How to build a C/C++ web application using CGI C++ library for Debian Linux deployment

Saturday September 24, 2011 ()

C/C++ means performance. If you are already a C/C++ programmer you may want to leverage your expertise to build a speedy website. If you are just learning C++, visit this link for additional resource. The goal of this blog is to demonstrate how to build a C++-CGI based web application. This is Part 1 of a multipart C++/cgi blog series.

Our environment

Our server is Debian Linux 6 running Apache2. We use libcgicc as our CGI C++ library.

Configure apache2 for our c++ web application

    Alias /cpp-cgi/ "/opt/cpp-cgi/"
    <Directory "/opt/cpp-cgi/">
        AllowOverride None
        AddHandler cgi-script .cgi
        Options +ExecCGI 

Insert the above directive to any of your existing virtual hosts. Our application directory is in /opt/cpp-cgi/. In Debian 6, apache2 configuration files are located in /etc/apache2/site-available.

This setup would allow us to execute static HTML content as well as C++/cgi programs and other cgi based scripts. We use cgi extension (AddHandler cgi-script .cgi) for our executable cgi files. You can make up any extension desired. Use ScriptAlias instead of Alias if you want to run just cgi programs/scripts in this directory.

Update apache2.

   # check your setup just in case you have mistyped something
   apache2ctl -t
   # Now reload if all are OK
   /etc/init.d/apache2 reload

Install cgicc and other build tools

  # update Debian repositories
  apt-get update
  # install
  apt-get install build-essential libcgicc5 libcgicc5-dev libcgicc-doc

The above will install all the necessary build tools including c++/g++. In Debian 6, libcgcc in installed in standard directories which are /usr/lib and /usr/include.

The C++ code

For this demonstration, we use JQuery plugin Slimbox2 for our content. Please refer to inline comments for some explanation of the code.

#include "cgicc/CgiDefs.h"
#include "cgicc/Cgicc.h"
#include "cgicc/HTTPHTMLHeader.h"
#include "cgicc/HTMLClasses.h"

#include <iostream>
#include <vector>
#include <string>

using namespace std;
using namespace cgicc;

int main (int argc, char **argv) {

  try {

     // contants used below
     const string apptitle="Demo Cgi/C++ Web Application";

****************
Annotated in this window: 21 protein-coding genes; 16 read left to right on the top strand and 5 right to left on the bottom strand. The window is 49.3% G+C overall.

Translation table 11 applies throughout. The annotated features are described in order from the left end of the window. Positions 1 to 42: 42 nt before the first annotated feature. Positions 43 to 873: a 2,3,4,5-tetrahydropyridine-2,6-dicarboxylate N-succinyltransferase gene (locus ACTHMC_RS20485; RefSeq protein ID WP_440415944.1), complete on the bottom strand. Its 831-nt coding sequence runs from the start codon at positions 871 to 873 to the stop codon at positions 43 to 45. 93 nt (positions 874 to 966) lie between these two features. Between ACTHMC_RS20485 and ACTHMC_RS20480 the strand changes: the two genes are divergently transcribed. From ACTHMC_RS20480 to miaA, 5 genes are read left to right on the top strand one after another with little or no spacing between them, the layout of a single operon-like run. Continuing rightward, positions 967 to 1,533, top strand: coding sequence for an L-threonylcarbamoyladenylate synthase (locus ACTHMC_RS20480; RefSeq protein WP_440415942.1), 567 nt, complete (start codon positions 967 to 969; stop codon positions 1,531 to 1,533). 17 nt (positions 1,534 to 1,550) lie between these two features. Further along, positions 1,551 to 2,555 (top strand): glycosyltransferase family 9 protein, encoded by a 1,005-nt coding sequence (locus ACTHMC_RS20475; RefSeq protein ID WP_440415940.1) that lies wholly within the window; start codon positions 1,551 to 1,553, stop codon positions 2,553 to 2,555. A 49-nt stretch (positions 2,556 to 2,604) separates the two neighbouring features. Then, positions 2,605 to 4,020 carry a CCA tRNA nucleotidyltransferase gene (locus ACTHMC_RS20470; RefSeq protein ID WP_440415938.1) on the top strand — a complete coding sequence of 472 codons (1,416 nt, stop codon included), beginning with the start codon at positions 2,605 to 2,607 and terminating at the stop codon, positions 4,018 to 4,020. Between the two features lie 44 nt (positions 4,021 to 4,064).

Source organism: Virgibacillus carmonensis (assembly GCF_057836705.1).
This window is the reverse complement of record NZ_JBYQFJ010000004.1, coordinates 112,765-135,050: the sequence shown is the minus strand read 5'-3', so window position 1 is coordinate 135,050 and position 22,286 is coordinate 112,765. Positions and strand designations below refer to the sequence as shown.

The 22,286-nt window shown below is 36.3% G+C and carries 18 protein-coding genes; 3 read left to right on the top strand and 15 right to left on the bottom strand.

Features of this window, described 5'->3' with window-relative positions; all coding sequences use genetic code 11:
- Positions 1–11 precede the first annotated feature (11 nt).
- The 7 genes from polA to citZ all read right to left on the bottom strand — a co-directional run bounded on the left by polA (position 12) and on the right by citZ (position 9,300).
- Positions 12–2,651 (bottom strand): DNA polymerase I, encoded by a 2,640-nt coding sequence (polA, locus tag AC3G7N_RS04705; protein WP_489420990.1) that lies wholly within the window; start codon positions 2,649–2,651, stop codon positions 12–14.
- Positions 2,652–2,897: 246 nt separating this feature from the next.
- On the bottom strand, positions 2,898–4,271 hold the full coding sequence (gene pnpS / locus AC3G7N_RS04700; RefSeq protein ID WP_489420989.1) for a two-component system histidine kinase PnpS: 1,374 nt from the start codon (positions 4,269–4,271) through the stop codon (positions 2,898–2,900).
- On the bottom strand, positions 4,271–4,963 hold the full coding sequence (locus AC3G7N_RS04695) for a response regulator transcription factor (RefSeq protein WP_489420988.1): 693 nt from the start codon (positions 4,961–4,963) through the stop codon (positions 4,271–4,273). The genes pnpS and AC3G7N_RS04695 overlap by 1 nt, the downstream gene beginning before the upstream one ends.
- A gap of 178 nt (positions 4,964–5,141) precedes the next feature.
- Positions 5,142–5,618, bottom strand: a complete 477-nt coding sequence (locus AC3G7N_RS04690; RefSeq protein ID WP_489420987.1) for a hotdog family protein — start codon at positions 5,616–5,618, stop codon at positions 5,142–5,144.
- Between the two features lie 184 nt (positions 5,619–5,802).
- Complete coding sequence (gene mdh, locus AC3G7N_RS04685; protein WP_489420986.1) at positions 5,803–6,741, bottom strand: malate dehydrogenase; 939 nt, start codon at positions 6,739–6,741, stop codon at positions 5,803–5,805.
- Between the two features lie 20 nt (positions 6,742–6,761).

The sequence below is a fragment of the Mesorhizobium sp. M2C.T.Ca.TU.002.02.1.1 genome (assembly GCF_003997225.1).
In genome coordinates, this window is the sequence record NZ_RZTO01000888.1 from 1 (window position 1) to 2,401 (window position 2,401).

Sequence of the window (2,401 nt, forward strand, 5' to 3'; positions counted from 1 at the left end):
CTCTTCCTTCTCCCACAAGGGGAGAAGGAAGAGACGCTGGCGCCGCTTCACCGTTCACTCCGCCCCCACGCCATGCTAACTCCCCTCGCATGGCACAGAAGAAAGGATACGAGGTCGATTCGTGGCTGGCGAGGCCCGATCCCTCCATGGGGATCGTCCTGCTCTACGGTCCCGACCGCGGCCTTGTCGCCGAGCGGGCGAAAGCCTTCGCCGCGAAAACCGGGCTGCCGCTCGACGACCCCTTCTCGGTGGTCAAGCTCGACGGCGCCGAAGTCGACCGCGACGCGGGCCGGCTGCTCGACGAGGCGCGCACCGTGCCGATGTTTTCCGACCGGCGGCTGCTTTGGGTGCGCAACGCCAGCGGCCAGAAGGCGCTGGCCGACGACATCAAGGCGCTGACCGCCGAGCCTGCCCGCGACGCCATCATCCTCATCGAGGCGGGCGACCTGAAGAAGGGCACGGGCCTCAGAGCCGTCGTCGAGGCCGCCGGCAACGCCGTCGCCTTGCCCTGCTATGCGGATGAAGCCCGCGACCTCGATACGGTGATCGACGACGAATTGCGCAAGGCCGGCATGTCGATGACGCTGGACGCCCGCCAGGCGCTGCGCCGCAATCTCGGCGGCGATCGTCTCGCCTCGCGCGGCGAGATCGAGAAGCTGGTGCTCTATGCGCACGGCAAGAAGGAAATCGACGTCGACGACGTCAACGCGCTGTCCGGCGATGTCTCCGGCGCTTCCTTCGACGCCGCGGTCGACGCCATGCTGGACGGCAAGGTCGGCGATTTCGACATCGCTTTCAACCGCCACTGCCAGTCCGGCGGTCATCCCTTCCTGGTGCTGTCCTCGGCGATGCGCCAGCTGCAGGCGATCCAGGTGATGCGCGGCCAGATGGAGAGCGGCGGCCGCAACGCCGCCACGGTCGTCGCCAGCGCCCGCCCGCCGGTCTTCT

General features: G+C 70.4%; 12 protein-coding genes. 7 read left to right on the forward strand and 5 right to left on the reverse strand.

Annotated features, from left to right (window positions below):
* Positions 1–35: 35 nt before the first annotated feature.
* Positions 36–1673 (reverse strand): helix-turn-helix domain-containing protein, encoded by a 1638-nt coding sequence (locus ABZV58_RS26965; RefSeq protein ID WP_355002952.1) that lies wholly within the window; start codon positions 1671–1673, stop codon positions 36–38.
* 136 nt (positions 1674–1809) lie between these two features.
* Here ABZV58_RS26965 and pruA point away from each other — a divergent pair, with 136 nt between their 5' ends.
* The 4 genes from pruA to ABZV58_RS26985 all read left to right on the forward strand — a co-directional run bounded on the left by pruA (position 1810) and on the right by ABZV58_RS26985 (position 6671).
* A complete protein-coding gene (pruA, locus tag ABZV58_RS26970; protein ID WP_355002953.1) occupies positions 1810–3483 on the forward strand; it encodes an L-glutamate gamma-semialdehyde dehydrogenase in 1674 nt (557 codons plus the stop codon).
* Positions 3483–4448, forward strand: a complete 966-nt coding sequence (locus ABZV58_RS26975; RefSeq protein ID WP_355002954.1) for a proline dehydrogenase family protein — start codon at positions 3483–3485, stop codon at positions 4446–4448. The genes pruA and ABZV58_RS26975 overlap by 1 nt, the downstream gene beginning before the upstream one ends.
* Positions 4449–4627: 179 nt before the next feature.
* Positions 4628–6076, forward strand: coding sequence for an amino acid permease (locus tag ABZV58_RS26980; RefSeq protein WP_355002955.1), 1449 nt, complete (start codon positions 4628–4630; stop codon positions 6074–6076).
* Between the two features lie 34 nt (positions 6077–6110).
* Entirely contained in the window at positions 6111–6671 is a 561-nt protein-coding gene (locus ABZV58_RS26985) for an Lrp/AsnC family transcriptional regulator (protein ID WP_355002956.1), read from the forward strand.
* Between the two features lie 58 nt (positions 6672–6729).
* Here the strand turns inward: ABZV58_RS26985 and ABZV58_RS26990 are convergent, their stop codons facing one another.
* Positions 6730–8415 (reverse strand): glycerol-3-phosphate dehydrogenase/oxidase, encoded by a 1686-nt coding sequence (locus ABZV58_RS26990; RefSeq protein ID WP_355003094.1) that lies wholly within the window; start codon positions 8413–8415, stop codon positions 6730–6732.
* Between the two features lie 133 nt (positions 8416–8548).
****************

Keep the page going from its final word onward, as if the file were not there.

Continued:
const string description = 
        "Part 1 - Cgi/C++ Web Application Introduction";
     const string jquery=
     const string slimboxjs="./js/js/slimbox2.js"; 
     const string slimboxcss ="./js/css/slimbox2.css"; 
     const string sample_img= 

     // Generates text/html mimeType
     cout << HTTPHTMLHeader ();

     // Generates doctype declaration using strict.dtd
     cout << HTMLDoctype(HTMLDoctype::eStrict);

     cout << html().set ("xmlns","");
     // open head tag
     cout << head() << title (apptitle);
     cout << meta().set ("name","robots").
     cout << meta().set ("name","language").
     cout << meta().set ("name","description").
     cout << script ().set ("type","text/javascript").
          set ("src",jquery) << script(); 
     cout << script ().set ("type","text/javascript").
          set ("src",slimboxjs) << script();
     cout << cgicc::link ().set("tyle","text/css").set("rel","stylesheet").
          set ("href","layout.css");
     cout << cgicc::link ().set("tyle","text/css").set("rel","stylesheet").
          set ("href",slimboxcss);

     // close head tag
     cout << head (); 
     // open body tag	
     cout << body() << endl;   
     cout << cgicc::div().set ("id","container");

     // atomic don't need to be explicitly closed
     cout << h1 (description); 
     // image inside an anchor tag and our Slimbox lightbox
     cout << a(img().set("src",sample_img)).set ("href",sample_img).
     cout << h2 ("Click on image to enlarge");

     cout << cgicc::div ();

     // close body tag
     cout << body();   

     cout << html();
     cout << endl;

  catch (...) {
    // All exceptions

  return 0;

cgicc html classes are either atomic or non atomic. Atomic classes do not have on/off state. The meta class (for example) need not be paired with another meta() call. A closing "/>" is appended by the library. Non atomic classes like div() must be paired with another div() call to close the tag.

There are cases where cgicc classes clashes with other library classes/functions used in your project. In this case you need to qualify the class with the cgicc namespace as used above (cgicc::link).

To learn more about libcgicc visit the library documentation here.

The above file is named main.cpp. The command below will build the executable with libcgicc statically linked.

    g++ -o main.cgi main.cpp /usr/lib/libcgicc.a

If your project becomes bigger a Makefile would make managing your project a lot easier. If you are using a Linux desktop, use Netbeans or Eclipse for better control of your project.

Output of this demo can be found here

That's it. Good luck.


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